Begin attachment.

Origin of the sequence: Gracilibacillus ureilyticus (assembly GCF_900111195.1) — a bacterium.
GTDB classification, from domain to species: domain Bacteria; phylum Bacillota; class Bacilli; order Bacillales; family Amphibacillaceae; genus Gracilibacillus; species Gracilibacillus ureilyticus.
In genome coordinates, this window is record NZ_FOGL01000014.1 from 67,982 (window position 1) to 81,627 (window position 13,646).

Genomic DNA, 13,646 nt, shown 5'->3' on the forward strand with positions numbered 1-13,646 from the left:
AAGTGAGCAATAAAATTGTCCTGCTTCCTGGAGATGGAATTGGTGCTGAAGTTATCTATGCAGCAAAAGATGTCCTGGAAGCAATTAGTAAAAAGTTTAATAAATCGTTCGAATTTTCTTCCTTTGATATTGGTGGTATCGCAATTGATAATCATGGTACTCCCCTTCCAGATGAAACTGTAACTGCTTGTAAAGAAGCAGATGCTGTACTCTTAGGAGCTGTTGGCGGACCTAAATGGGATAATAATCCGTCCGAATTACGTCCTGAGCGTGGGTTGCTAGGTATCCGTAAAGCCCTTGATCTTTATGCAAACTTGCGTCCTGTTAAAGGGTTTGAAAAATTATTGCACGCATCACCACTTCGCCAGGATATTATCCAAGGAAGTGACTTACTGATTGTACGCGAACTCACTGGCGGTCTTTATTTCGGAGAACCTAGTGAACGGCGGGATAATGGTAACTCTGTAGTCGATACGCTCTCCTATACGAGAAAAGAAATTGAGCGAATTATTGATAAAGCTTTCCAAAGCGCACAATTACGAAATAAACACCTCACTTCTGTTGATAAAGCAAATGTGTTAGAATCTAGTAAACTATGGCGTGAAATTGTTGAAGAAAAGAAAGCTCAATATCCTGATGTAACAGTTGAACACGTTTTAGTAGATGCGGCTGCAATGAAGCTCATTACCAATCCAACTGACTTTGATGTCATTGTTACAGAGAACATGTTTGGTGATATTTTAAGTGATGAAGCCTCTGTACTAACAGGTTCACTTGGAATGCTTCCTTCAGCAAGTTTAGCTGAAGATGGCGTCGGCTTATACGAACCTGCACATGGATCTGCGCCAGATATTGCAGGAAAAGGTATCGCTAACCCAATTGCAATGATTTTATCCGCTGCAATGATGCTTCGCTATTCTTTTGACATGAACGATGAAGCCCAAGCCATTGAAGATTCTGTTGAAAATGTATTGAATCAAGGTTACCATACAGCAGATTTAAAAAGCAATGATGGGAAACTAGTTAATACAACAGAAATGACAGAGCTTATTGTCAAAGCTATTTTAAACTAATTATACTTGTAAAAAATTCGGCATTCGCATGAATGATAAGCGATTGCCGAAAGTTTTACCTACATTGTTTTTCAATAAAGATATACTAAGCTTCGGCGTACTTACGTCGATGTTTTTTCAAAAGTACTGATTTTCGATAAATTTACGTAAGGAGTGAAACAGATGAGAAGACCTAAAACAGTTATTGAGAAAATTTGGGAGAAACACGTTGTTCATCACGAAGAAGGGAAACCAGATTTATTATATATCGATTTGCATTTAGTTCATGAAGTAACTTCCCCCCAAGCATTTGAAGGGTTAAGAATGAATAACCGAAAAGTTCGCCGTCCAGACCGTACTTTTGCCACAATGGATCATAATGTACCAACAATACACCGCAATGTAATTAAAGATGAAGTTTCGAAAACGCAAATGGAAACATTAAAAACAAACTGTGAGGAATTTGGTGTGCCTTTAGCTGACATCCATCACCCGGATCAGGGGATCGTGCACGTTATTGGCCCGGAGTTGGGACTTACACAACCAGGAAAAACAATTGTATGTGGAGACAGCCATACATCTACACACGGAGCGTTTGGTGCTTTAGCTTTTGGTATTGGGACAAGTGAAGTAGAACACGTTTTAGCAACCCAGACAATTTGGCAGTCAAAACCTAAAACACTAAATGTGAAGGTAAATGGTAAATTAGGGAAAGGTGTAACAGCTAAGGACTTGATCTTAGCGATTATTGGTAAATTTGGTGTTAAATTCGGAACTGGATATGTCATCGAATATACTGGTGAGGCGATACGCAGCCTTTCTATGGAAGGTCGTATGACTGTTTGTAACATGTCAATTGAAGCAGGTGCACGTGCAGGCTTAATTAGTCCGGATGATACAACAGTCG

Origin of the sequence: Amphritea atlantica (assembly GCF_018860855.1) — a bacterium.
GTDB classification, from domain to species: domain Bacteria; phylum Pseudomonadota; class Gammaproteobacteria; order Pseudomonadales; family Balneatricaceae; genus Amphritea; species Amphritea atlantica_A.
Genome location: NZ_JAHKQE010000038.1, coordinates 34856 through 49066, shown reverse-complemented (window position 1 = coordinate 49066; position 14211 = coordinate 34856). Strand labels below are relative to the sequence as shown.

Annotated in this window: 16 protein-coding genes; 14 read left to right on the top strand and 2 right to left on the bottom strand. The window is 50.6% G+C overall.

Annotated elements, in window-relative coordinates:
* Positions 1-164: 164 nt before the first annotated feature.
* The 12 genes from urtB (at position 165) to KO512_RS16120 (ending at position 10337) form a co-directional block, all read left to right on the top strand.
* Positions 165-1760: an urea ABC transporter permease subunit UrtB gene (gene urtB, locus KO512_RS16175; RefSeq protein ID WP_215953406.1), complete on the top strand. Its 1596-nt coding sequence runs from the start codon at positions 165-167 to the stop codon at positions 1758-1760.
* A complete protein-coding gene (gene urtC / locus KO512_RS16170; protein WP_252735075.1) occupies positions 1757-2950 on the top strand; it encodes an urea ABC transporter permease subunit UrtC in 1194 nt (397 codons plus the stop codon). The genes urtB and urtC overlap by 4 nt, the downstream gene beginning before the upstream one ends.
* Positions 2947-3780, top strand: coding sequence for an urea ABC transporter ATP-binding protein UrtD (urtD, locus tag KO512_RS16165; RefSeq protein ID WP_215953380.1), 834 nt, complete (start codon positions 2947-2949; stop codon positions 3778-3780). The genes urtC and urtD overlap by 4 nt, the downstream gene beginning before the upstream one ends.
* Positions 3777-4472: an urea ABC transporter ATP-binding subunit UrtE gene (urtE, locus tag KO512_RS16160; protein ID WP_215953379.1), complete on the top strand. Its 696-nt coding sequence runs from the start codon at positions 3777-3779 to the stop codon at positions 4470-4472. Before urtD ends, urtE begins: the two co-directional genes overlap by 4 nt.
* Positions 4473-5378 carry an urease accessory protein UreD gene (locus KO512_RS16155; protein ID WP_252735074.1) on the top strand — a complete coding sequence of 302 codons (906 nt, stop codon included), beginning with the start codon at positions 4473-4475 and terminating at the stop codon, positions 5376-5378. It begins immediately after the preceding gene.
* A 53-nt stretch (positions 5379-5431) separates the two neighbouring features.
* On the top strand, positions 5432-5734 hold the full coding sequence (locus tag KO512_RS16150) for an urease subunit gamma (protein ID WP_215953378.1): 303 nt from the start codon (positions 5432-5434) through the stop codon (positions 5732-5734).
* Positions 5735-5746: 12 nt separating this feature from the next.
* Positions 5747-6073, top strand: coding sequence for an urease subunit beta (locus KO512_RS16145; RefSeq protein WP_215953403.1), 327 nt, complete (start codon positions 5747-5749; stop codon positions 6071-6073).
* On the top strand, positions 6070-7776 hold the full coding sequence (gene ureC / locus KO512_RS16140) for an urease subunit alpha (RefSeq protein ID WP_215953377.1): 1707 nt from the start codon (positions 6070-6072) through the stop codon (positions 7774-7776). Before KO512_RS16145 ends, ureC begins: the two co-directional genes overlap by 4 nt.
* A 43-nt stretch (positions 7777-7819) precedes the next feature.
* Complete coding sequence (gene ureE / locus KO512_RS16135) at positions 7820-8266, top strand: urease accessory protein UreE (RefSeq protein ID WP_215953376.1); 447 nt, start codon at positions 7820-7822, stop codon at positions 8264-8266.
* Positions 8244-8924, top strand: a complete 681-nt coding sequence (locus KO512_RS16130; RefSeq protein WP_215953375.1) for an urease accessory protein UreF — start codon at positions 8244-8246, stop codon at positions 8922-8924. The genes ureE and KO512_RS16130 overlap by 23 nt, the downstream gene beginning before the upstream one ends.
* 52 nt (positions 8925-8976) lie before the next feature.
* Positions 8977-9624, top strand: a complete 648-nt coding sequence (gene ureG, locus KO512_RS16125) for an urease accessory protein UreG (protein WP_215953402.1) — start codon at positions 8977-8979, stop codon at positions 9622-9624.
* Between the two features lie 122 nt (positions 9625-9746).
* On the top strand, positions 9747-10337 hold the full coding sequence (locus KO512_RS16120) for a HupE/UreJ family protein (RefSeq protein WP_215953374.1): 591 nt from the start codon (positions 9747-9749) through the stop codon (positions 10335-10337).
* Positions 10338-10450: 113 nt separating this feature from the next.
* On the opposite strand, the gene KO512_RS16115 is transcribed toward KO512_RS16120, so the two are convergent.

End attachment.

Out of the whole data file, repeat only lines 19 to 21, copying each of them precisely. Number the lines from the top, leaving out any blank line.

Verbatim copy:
* On the top strand, positions 5432-5734 hold the full coding sequence (locus tag KO512_RS16150) for an urease subunit gamma (protein ID WP_215953378.1): 303 nt from the start codon (positions 5432-5434) through the stop codon (positions 5732-5734).
* Positions 5735-5746: 12 nt separating this feature from the next.
* Positions 5747-6073, top strand: coding sequence for an urease subunit beta (locus KO512_RS16145; RefSeq protein WP_215953403.1), 327 nt, complete (start codon positions 5747-5749; stop codon positions 6071-6073).